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State won’t sue amusement park over racial segregation

Attorney general says any form of discrimination is illegal, but settles for apology from Superland

The Superland amusement park (photo credit: Liron Almog/Flash90)
The Superland amusement park (photo credit: Liron Almog/Flash90)

Attorney General Yehuda Weinstein decided not to take legal action against an amusement park that segregated groups from Arab schools.

In a press release issued Sunday by the Justice Ministry, Weinstein stressed that any form of segregation based on religion or gender is an unlawful violation of the principles of equality, but that, following the park’s public apology and pledge to desist from the discriminating practice immediately, there were no grounds for a criminal indictment.

Weinstein said that the fact that the service wasn’t completely denied, but provided on the basis of racial segregation, did not heal the wrong.

Justice Minister Tzipi Livni had asked Wienstein to look into the practice after reports about it emerged in the press.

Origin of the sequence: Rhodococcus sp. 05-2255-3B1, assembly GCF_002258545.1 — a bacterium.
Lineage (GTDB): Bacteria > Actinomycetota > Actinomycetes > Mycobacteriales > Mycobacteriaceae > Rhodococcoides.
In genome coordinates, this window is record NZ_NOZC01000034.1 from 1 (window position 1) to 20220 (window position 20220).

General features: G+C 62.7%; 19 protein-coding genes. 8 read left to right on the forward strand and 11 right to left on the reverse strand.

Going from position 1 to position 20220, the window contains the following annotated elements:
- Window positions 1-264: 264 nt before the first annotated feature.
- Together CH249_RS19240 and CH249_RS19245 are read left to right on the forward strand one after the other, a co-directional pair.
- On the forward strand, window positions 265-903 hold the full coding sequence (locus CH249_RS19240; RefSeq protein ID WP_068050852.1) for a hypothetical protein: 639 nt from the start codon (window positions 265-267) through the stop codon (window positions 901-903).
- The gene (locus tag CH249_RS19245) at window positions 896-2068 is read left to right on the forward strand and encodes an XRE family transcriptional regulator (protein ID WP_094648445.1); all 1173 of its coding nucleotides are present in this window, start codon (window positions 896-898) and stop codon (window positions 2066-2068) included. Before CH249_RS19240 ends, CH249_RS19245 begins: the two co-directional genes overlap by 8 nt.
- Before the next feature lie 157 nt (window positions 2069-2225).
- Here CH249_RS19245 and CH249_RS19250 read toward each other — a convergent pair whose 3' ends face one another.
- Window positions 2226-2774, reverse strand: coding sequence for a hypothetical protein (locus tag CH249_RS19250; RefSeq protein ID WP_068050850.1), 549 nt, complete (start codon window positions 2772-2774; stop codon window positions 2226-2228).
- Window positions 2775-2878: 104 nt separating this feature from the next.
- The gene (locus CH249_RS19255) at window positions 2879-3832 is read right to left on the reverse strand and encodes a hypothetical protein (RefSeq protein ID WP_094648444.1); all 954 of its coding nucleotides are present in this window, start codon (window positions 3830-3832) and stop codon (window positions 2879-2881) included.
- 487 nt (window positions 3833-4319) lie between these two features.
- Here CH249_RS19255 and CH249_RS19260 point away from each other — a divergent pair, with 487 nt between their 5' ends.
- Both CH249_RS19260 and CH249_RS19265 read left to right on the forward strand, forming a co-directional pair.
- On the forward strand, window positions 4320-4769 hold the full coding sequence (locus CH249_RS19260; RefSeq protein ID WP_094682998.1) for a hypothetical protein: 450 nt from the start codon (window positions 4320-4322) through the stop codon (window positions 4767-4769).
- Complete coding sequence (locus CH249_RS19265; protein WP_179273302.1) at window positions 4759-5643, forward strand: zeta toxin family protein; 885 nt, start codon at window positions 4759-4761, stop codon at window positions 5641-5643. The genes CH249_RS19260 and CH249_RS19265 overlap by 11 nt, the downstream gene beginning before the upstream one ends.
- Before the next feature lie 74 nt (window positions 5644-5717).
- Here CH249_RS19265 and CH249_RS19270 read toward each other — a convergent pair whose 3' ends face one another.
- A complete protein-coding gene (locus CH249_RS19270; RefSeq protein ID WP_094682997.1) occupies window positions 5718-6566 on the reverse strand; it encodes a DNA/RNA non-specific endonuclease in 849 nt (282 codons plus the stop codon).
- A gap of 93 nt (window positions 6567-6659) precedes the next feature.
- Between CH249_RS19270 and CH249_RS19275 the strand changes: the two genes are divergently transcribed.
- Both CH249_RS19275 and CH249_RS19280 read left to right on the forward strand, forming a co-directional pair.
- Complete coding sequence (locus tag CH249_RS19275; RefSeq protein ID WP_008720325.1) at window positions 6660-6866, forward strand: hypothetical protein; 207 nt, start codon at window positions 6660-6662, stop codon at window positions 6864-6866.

“If the facts are correct, then it is a serious symptom of an ailing democracy and every instance must be severely dealt with,” Livni said last month.

Allegations of discrimination at the park were leveled by Khaled Shakra, a seventh-grade teacher at the Ajial school in Jaffa, who tried and failed to book a day at the park for a group of his students.

In a letter shared by the Arab Israeli Balad party on Facebook, Shakra alleged that when he first telephoned to reserve the visit he was told that the dates of June 17,18, and 19 were specifically set aside for group visits and that he could choose any of those dates.

However, according to Shakra, as soon as he revealed the obviously Arabic-sounding name of his school, he was relayed to a second Superland employee who informed him that there were no places available. When Shakra offered to alter the date of his visit he was likewise rejected.

Half an hour later, he said, he called the theme park again, this time introducing himself as “Eyal” — a Hebrew name — and said he represented a Jewish NGO, and was told that the dates were in fact open for his group.

After the story broke, Superland confirmed that it had a policy of designating separate days at the park for group visits by Arab and Jewish schools. However, the park claimed, the segregation policy was due to the demands of both Arab and Jewish schools that feared outbreaks of violence between groups of students.

Livni said that she intended to criminalize any type of discrimination on racial grounds and days after the reports emerged, set up an anti-discrimination telephone hotline.

Stuart Winer contributed to this report

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